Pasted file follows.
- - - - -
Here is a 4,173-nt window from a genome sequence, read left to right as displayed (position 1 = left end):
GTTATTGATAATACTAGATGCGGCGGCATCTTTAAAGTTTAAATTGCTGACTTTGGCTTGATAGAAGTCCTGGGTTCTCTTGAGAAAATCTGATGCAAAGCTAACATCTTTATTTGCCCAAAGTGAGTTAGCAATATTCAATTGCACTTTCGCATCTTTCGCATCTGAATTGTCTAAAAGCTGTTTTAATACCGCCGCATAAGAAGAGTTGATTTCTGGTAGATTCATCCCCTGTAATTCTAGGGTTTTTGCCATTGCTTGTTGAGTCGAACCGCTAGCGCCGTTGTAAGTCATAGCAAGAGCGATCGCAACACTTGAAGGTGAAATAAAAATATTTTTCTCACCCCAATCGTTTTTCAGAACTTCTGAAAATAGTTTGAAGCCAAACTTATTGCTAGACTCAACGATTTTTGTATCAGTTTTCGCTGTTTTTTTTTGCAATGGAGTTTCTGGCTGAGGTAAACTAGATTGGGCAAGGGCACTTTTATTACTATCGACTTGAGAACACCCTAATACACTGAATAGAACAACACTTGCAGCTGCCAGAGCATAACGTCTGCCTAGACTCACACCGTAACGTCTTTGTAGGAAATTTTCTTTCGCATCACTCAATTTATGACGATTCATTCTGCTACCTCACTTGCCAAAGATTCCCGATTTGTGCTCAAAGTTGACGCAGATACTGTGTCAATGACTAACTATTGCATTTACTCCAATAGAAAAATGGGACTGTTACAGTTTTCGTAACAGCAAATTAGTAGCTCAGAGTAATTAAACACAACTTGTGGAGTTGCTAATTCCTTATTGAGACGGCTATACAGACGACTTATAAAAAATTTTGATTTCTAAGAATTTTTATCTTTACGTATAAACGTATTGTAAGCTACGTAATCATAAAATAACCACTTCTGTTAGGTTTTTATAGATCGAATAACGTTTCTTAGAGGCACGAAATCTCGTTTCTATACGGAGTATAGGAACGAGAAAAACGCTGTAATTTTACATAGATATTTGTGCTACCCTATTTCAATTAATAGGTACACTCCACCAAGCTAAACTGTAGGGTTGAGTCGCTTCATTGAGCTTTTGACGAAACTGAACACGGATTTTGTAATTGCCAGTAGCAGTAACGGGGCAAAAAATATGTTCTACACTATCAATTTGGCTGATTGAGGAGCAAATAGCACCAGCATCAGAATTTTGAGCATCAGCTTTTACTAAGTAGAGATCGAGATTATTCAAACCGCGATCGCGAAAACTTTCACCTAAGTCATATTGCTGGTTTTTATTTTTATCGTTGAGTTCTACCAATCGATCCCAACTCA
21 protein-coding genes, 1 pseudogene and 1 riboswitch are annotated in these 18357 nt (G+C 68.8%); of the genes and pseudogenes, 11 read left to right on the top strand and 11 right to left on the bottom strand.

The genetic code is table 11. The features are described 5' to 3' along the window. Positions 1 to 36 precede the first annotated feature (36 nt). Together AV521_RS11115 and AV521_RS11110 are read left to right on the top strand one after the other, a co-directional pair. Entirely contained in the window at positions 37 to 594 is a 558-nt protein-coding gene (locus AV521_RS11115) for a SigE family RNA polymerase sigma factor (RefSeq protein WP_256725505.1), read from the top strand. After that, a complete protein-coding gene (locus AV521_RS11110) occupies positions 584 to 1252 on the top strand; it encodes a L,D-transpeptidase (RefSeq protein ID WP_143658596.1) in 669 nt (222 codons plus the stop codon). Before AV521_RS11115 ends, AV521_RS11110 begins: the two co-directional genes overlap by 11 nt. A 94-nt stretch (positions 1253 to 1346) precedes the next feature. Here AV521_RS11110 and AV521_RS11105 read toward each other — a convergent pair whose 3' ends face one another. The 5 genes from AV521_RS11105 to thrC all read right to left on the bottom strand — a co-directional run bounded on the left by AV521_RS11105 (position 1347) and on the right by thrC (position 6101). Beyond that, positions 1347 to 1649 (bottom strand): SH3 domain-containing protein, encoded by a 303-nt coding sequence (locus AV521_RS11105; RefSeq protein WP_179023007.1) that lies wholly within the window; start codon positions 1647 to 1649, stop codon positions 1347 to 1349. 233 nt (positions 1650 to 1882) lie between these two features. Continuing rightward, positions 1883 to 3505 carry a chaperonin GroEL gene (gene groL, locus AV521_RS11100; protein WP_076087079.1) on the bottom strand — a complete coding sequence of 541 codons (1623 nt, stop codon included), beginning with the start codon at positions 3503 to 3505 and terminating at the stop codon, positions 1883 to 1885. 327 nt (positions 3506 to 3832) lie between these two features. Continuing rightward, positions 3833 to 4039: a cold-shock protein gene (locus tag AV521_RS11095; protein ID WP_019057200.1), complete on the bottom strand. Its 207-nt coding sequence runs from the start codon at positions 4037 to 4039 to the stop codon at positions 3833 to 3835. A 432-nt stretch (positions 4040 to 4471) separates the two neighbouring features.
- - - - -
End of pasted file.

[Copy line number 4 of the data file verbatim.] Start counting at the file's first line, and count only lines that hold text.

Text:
The genetic code is table 11. The features are described 5' to 3' along the window. Positions 1 to 36 precede the first annotated feature (36 nt). Together AV521_RS11115 and AV521_RS11110 are read left to right on the top strand one after the other, a co-directional pair. Entirely contained in the window at positions 37 to 594 is a 558-nt protein-coding gene (locus AV521_RS11115) for a SigE family RNA polymerase sigma factor (RefSeq protein WP_256725505.1), read from the top strand. After that, a complete protein-coding gene (locus AV521_RS11110) occupies positions 584 to 1252 on the top strand; it encodes a L,D-transpeptidase (RefSeq protein ID WP_143658596.1) in 669 nt (222 codons plus the stop codon). Before AV521_RS11115 ends, AV521_RS11110 begins: the two co-directional genes overlap by 11 nt. A 94-nt stretch (positions 1253 to 1346) precedes the next feature. Here AV521_RS11110 and AV521_RS11105 read toward each other — a convergent pair whose 3' ends face one another. The 5 genes from AV521_RS11105 to thrC all read right to left on the bottom strand — a co-directional run bounded on the left by AV521_RS11105 (position 1347) and on the right by thrC (position 6101). Beyond that, positions 1347 to 1649 (bottom strand): SH3 domain-containing protein, encoded by a 303-nt coding sequence (locus AV521_RS11105; RefSeq protein WP_179023007.1) that lies wholly within the window; start codon positions 1647 to 1649, stop codon positions 1347 to 1349. 233 nt (positions 1650 to 1882) lie between these two features. Continuing rightward, positions 1883 to 3505 carry a chaperonin GroEL gene (gene groL, locus AV521_RS11100; protein WP_076087079.1) on the bottom strand — a complete coding sequence of 541 codons (1623 nt, stop codon included), beginning with the start codon at positions 3503 to 3505 and terminating at the stop codon, positions 1883 to 1885. 327 nt (positions 3506 to 3832) lie between these two features. Continuing rightward, positions 3833 to 4039: a cold-shock protein gene (locus tag AV521_RS11095; protein ID WP_019057200.1), complete on the bottom strand. Its 207-nt coding sequence runs from the start codon at positions 4037 to 4039 to the stop codon at positions 3833 to 3835. A 432-nt stretch (positions 4040 to 4471) separates the two neighbouring features.